Looking for a splash and go for touchups

Discussion in 'Sharpening Station' started by rickbern, Apr 25, 2019.

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  1. Apr 25, 2019 #1

    rickbern

    rickbern

    rickbern

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    I'd like to ask for a little advice...

    I have a "complete" Gesshin soaking progression (400-2000-6000) but lately I've been thinking it might be nice to be able to just yank a stone out of the drawer and splash a little water on it for touch ups during meal prep. This kind of moved front and center when I tried to dice a piece of horseradish root (I use a fair bit of horseradish, this was a tough one) and my thin blades didn't love that.

    Generally I use a Gesshin Ginga stainless, a Kochi carbon and a Munetoshi petty.

    My knee jerk reaction was to get a Gesshin 6000 splash and go but they look a little on the sold out side now. The synthetic natural says it's best to soak, but that stone looks pretty interesting.

    I thought about the shapton 5000 because I could pull the stone out and just spritz some water on it and place it on it's case. That actually sounds pretty appealing to me.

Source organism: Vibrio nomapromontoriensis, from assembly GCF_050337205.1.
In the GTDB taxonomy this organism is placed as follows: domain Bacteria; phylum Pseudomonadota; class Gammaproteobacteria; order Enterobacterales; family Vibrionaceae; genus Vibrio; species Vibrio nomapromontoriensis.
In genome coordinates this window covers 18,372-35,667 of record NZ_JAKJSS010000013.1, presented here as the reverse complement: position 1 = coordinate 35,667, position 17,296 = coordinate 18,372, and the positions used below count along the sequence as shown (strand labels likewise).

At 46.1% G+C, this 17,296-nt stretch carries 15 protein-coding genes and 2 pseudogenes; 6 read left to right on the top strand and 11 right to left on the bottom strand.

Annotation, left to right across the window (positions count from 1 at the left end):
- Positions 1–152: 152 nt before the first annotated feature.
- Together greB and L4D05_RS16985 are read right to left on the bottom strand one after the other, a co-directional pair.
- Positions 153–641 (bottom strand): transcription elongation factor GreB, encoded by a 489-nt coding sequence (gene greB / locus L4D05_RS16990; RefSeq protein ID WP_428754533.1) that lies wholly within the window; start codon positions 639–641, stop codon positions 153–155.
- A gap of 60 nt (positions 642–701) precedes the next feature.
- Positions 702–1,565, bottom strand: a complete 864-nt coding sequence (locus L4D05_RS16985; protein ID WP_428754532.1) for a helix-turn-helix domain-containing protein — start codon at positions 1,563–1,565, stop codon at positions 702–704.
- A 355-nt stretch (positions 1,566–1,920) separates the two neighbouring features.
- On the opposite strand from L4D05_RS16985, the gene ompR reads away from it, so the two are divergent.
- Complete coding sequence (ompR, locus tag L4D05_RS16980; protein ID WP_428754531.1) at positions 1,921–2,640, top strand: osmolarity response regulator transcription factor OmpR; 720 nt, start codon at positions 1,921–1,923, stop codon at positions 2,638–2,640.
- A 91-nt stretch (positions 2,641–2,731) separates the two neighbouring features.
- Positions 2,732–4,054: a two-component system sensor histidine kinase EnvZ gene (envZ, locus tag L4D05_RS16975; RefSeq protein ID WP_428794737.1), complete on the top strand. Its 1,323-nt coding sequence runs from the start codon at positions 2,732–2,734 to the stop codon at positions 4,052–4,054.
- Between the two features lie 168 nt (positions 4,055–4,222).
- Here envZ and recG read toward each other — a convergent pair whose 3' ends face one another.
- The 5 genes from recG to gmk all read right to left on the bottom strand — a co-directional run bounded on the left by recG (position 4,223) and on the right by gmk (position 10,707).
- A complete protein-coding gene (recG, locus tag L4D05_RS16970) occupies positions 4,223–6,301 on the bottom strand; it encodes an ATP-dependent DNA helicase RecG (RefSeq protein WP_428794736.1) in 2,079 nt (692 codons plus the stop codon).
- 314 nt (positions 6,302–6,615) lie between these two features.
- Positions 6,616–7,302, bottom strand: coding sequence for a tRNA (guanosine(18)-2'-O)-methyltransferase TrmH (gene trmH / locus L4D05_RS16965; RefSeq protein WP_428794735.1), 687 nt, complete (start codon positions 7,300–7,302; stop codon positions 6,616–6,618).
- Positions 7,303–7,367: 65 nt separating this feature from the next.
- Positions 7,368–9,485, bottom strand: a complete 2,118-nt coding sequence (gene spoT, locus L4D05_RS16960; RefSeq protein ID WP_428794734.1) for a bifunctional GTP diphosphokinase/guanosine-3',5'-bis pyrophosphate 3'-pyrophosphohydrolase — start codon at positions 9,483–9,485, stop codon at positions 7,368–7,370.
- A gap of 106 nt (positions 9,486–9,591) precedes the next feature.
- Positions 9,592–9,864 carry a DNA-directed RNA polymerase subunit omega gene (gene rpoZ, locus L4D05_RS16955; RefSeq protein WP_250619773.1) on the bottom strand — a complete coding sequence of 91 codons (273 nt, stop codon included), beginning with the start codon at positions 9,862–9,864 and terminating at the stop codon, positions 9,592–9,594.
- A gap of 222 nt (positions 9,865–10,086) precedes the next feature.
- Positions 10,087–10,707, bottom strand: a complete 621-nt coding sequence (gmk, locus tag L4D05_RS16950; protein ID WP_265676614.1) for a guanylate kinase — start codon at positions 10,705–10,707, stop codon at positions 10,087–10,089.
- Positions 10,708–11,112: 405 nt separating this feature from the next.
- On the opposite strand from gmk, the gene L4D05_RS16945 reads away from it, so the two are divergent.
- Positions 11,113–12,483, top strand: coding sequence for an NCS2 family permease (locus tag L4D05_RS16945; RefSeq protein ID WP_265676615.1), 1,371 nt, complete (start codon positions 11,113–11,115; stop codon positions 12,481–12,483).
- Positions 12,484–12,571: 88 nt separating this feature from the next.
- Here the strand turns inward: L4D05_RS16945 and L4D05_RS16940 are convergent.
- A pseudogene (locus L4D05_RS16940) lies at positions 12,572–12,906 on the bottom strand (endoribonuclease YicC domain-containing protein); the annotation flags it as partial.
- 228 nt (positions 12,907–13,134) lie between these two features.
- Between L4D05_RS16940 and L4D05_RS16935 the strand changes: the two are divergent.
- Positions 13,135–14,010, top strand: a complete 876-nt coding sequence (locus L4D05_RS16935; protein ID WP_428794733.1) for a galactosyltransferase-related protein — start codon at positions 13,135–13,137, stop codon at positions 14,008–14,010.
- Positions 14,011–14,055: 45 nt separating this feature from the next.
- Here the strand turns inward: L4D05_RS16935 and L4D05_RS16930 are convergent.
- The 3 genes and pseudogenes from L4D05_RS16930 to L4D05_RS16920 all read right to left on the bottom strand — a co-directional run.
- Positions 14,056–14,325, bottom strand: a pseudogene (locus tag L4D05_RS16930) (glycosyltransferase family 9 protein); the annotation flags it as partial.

I don't <<think>> I'll use this as a main finishing stone, I like the 6000 I have, really just for during meal touch ups.

    Any help would be appreciated.
     
  2. Apr 25, 2019 #2

    JBroida

    JBroida

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    6000 will be back in next week FYI

    That being said, it works best when it is permanently soaked, despite being a splash and go stone
     
  3. Apr 25, 2019 #3

    Michi

    Michi

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    Chosera 3000 might be a good option? I'm thinking that 5000 or 6000 might be a bit too fine. You could use a 3000 like a strop and still leave a little bit of a toothy edge.
     
  4. Apr 25, 2019 #4

    Fred in PA

    Fred in PA